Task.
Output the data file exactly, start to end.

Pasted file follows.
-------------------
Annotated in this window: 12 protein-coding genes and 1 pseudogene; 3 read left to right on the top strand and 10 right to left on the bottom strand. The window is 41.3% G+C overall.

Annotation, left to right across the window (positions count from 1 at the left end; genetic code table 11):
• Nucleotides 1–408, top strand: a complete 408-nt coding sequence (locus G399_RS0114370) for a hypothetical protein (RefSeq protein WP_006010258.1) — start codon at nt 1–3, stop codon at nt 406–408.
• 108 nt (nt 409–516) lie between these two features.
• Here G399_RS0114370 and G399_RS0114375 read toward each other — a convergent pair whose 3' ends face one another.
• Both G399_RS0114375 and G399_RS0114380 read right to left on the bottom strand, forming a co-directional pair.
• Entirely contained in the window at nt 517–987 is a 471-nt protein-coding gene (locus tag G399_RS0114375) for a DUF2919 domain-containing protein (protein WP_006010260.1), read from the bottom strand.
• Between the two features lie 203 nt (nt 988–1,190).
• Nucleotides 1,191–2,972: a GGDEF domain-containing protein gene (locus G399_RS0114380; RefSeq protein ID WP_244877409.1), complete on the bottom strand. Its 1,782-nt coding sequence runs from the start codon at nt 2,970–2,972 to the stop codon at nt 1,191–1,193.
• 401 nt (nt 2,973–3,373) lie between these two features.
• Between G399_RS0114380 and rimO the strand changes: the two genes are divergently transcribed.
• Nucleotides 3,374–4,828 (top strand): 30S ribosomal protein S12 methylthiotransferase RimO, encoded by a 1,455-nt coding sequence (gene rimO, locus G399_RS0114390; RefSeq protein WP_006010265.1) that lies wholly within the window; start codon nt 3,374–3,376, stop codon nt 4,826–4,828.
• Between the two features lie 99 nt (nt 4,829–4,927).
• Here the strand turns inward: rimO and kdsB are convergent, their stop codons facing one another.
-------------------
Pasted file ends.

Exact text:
Annotated in this window: 12 protein-coding genes and 1 pseudogene; 3 read left to right on the top strand and 10 right to left on the bottom strand. The window is 41.3% G+C overall.

Annotation, left to right across the window (positions count from 1 at the left end; genetic code table 11):
• Nucleotides 1–408, top strand: a complete 408-nt coding sequence (locus G399_RS0114370) for a hypothetical protein (RefSeq protein WP_006010258.1) — start codon at nt 1–3, stop codon at nt 406–408.
• 108 nt (nt 409–516) lie between these two features.
• Here G399_RS0114370 and G399_RS0114375 read toward each other — a convergent pair whose 3' ends face one another.
• Both G399_RS0114375 and G399_RS0114380 read right to left on the bottom strand, forming a co-directional pair.
• Entirely contained in the window at nt 517–987 is a 471-nt protein-coding gene (locus tag G399_RS0114375) for a DUF2919 domain-containing protein (protein WP_006010260.1), read from the bottom strand.
• Between the two features lie 203 nt (nt 988–1,190).
• Nucleotides 1,191–2,972: a GGDEF domain-containing protein gene (locus G399_RS0114380; RefSeq protein ID WP_244877409.1), complete on the bottom strand. Its 1,782-nt coding sequence runs from the start codon at nt 2,970–2,972 to the stop codon at nt 1,191–1,193.
• 401 nt (nt 2,973–3,373) lie between these two features.
• Between G399_RS0114380 and rimO the strand changes: the two genes are divergently transcribed.
• Nucleotides 3,374–4,828 (top strand): 30S ribosomal protein S12 methylthiotransferase RimO, encoded by a 1,455-nt coding sequence (gene rimO, locus G399_RS0114390; RefSeq protein WP_006010265.1) that lies wholly within the window; start codon nt 3,374–3,376, stop codon nt 4,826–4,828.
• Between the two features lie 99 nt (nt 4,829–4,927).
• Here the strand turns inward: rimO and kdsB are convergent, their stop codons facing one another.